Changes are to be made to a Falmouth car park that has become unpopular for frequent fines.

Custom House Quay car park is owned by Falmouth Harbour, previously known as the harbour commissioners.

It has developed a reputation for frequent fines for motorists getting caught out – but that is all set to change.

Miles Carden, appointed chief executive of Falmouth Harbour last year, having previously led the Spaceport Cornwall project at Cornwall Council, saying: "We're definitely looking at the future and probably not running the car park as it is today.

"These are quite historic quays. I think we see the opportunity after Covid to offer something different in Falmouth.

"People are wanting to go out into Falmouth for a meal in an open space safely. And the traders around the quay are very keen to look at open space for open dining."

He said it was important to still make the revenue from the area, as any surplus was reinvested back into the harbour and community, but added that FHC could make as much money from open dining as the car park currently.

"We can get that back from open restaurant spaces – that wasn't there before Covid," he said, adding: "We want to make Custom House Quay a destination of interest. It's a lovely place to be and parking a car there is just a missed opportunity."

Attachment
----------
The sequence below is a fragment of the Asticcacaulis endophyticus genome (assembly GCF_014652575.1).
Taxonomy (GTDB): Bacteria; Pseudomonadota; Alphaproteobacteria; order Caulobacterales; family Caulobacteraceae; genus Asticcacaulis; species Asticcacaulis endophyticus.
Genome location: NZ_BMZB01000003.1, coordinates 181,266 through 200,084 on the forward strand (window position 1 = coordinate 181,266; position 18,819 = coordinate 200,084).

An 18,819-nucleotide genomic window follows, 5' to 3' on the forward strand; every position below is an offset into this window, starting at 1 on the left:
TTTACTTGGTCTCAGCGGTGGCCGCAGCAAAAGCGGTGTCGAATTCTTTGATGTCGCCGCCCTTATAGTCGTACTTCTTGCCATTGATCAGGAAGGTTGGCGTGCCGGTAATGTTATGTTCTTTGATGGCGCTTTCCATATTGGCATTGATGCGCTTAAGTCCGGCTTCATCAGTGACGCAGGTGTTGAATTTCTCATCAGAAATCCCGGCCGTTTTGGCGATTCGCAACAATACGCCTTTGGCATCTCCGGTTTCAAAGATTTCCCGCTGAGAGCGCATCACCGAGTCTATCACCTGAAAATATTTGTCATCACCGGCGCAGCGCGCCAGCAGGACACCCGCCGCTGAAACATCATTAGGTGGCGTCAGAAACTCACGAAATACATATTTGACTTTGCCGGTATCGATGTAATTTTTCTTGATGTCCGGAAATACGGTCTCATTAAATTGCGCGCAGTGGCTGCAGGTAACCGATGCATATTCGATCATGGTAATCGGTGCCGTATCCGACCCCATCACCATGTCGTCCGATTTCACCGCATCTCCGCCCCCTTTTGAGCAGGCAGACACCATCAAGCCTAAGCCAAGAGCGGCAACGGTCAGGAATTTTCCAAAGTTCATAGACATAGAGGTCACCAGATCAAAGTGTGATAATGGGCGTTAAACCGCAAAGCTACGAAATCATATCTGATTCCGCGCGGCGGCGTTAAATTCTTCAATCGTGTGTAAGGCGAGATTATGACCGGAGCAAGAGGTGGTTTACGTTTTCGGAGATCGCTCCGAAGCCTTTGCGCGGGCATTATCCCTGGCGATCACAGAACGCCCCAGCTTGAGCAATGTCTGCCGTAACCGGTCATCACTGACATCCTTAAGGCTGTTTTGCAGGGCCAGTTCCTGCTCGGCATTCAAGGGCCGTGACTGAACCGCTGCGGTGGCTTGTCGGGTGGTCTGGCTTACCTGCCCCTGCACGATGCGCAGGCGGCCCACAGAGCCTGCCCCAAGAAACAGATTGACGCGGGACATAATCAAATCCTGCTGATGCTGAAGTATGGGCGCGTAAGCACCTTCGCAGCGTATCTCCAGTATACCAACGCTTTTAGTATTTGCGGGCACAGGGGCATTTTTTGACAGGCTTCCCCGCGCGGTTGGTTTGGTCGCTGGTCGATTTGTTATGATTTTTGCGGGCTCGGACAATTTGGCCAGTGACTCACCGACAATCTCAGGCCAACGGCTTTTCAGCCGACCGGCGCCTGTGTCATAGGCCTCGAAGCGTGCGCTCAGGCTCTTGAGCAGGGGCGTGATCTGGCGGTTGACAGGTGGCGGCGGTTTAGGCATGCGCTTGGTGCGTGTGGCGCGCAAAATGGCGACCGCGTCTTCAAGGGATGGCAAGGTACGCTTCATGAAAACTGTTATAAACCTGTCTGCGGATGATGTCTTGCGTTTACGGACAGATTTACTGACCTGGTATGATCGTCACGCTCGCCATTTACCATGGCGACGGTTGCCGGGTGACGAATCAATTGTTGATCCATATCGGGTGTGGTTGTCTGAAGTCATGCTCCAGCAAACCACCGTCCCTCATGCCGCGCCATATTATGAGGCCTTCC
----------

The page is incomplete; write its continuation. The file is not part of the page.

Mr Carden said it was likely there would around a dozen spaces kept, but he envisaged a large part of the area being used differently.

"We'll always retain some car parking on the site, because there are traders that really welcome that, as well as visitors to the marina. I think a short stay pay and display, and long term spaces maybe, for people out on their boats.

"Probably a dozen or so pay and display spaces for immediate traders, and that will probably be about it," he said.

This, added Mr Carden, would stop the issue currently where people would make use of the option to park for a short time for free, for drop-off and pick-ups, but then find themselves accidentally going over the time limit if the queue for the fish and chips took longer than expected, resulting in a fine.

The car park has become increasingly unpopular with those parking in it, particularly since the introduction of the numberplate recognition system.

Mr Carden acknowledged that this caused a lot of the difficulties, saying: "It's quite difficult to input a numberplate in the dark, in the rain, late at night maybe. That does cause a lot of problems. We would like to move away from that – probably a different approach to how we charge."

He stressed that the Harbour Commissioners were "sympathetic" when genuine mistakes had been made, for example a wrong digit being input in the dark, leading to an automatic fine, and that people should get in contact promptly if this happened.

And this was not the only issue, he said, adding: "I think it's the nature of the car park that's the problem, not particularly the operator.

"Unlit at night, people not addressing the fines.

"The quays are not a perfect car park. Cars are getting bigger, spaces are tight. We get a problem with very large cars parking on an historic quay."

Mr Carden said there were some contractual commitments with the current car park operator, but he hoped that changes would be in place by the summer.